6. Get support at work
It’s important to feel supported at work by your supervisors and colleagues. Building positive relationships at work can provide the emotional and mental support necessary, as well as reduce feelings of isolation. Furthermore, if you’re facing challenges at work, having a good working relationship with your manager can make communication of these challenges easier so that they can offer solutions to assist.
7. Set realistic, achievable goals
Feeling overwhelmed with all you need to do? It helps to reevaluate your workload and break them down into smaller, more achievable goals. This is so you can maintain a sense of accomplishment and avoid feeling bogged down by the gravity of all you need to do. Take time to also invest in your professional development by signing up for courses and seminars to increase your confidence and competency at work.
8. Have a positive mindset
Self-care isn’t just about looking after your physical health and wellbeing; it’s also about your mindset. Having a positive mindset improves your self-esteem and resilience in the workplace. One reason why some people feel anxious or overwhelmed is because they feel underappreciated or that they’re not doing enough. Save notes, messages and performance reviews where you’ve been praised for your work or that makes you feel good about yourself, so that on days you feel down, you can re-read these notes to remind yourself of what you’ve achieved so far.
9. Take your vacation days
You’re given vacation leave each year so make you utilise them to rest and recharge. It’s hard at times, we know, but it’s important that you detach yourself from work during this time and not be tempted to work (that includes checking your emails or work chats) during your time off. Even if you have nowhere to go, unplug from social media and take the time to get out of the house to embrace nature. Studies have shown that exposure to nature lowers stress, improves your attention span and boosts mental health. Taking time out to truly relax and feel the wind on your face will help clear your mind.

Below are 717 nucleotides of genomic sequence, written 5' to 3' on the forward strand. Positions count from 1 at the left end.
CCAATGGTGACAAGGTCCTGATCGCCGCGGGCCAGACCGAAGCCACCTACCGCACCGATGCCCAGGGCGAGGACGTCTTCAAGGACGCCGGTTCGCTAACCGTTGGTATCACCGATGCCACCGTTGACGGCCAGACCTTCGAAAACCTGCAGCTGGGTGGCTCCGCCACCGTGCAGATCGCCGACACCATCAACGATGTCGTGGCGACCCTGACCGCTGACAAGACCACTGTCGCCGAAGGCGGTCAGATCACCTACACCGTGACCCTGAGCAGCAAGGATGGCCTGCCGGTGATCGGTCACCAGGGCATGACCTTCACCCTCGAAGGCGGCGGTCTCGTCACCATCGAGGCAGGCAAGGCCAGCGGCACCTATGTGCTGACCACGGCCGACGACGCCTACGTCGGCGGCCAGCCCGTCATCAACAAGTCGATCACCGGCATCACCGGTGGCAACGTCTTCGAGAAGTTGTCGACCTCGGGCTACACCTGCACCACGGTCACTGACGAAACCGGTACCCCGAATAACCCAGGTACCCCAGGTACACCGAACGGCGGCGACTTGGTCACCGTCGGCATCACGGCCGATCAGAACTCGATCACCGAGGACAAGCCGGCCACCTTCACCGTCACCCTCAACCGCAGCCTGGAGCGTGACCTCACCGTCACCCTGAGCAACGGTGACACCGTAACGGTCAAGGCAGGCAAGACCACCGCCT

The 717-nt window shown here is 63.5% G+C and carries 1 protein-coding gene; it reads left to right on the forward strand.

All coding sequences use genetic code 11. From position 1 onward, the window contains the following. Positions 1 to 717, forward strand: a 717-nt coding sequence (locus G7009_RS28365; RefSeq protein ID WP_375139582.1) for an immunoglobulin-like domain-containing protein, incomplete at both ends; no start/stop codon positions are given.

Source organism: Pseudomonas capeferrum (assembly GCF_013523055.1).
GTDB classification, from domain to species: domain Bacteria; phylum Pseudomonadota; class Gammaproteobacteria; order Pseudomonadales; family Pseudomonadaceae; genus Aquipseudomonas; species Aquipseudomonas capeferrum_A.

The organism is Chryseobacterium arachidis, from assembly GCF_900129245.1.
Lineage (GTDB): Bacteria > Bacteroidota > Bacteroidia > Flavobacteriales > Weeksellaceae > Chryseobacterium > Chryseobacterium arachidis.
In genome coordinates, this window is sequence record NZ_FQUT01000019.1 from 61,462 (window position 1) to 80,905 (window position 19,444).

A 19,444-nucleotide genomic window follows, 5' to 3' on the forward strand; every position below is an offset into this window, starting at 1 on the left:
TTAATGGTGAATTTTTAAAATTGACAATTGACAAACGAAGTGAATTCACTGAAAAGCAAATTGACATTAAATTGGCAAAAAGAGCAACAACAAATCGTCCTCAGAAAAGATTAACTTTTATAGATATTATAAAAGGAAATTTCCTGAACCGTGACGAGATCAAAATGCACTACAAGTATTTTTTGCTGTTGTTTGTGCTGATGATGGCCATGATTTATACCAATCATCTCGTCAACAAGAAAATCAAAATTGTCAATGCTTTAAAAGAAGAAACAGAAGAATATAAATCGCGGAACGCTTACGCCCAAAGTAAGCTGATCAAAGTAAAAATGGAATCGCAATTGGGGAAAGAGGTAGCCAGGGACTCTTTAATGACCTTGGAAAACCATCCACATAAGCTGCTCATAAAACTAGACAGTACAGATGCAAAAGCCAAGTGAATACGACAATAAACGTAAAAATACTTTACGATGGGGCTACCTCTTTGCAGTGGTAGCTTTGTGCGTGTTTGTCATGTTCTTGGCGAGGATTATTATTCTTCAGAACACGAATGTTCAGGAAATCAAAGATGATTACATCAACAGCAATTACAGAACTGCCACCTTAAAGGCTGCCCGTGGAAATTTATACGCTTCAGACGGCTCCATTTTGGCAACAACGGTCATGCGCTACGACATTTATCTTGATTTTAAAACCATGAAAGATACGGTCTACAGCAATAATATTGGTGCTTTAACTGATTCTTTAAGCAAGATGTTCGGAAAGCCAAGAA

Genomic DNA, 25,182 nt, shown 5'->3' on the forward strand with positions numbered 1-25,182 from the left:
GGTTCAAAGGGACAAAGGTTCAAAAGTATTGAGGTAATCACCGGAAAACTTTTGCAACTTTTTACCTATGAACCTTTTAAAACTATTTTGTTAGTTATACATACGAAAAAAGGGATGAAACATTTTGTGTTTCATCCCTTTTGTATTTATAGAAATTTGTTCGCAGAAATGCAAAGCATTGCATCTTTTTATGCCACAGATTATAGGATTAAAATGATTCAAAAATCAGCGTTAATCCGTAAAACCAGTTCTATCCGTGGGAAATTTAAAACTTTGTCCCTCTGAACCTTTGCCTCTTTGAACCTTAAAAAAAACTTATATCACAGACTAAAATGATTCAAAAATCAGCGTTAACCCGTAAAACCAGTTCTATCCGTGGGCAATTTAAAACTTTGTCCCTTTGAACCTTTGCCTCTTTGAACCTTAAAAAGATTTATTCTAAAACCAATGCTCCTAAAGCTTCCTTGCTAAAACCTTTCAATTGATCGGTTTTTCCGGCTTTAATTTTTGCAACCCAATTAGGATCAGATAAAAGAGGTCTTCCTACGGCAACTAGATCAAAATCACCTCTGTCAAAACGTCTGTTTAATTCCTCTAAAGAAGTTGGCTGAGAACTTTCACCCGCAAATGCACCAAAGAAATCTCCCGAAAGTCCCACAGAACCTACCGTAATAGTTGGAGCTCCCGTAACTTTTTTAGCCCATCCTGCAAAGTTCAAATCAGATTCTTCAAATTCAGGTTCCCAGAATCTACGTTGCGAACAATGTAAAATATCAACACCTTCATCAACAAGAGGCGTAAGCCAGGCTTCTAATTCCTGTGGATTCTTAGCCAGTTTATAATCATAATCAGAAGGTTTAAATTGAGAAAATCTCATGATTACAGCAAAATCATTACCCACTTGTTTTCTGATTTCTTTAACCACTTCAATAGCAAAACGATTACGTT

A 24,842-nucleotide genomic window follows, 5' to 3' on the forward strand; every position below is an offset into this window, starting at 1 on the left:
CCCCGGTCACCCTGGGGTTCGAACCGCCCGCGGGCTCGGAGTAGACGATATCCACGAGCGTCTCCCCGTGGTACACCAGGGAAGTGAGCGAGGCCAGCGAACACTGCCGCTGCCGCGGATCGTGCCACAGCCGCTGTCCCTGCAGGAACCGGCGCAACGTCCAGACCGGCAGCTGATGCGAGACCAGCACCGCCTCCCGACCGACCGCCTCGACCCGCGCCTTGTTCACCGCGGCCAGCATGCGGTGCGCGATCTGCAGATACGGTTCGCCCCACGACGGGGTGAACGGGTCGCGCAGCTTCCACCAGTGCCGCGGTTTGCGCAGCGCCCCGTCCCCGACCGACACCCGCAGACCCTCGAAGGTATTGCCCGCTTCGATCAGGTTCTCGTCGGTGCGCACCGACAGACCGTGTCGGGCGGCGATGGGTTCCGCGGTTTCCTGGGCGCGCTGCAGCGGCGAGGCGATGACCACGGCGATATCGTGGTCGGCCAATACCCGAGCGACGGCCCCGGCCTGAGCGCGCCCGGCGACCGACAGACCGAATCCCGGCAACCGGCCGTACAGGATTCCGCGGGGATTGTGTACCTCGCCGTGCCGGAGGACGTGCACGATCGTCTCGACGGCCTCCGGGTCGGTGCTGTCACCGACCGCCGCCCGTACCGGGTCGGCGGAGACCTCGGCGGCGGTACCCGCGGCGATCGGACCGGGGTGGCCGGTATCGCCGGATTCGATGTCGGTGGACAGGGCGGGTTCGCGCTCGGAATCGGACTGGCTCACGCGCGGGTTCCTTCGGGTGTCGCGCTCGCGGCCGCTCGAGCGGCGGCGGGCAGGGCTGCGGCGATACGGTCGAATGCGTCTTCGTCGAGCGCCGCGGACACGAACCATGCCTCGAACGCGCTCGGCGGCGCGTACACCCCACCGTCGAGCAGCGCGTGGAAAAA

10. Do the things you like
Whether it’s wearing your favourite outfit, listening to your favourite tunes, or scheduling time to get a pedicure, doing something for yourself helps you avoid burnout at work. Curating a music playlist can improve your mood and make work more fun, while the right outfit or accessory can make the workday much more enjoyable. Even hygiene practices like getting a foot scrub or taking a soothing bath can help you feel fresh and rejuvenated.
When it comes to self-care, it is crucial to be proactive. Practising self-care helps you to be better at your career because when you take care of yourself, you feel better about yourself and the work you’re doing, which translates to better productivity and performance. Your career is a marathon, so if you want to reach the finish line well, you’ll need to fuel your body and mind along the way.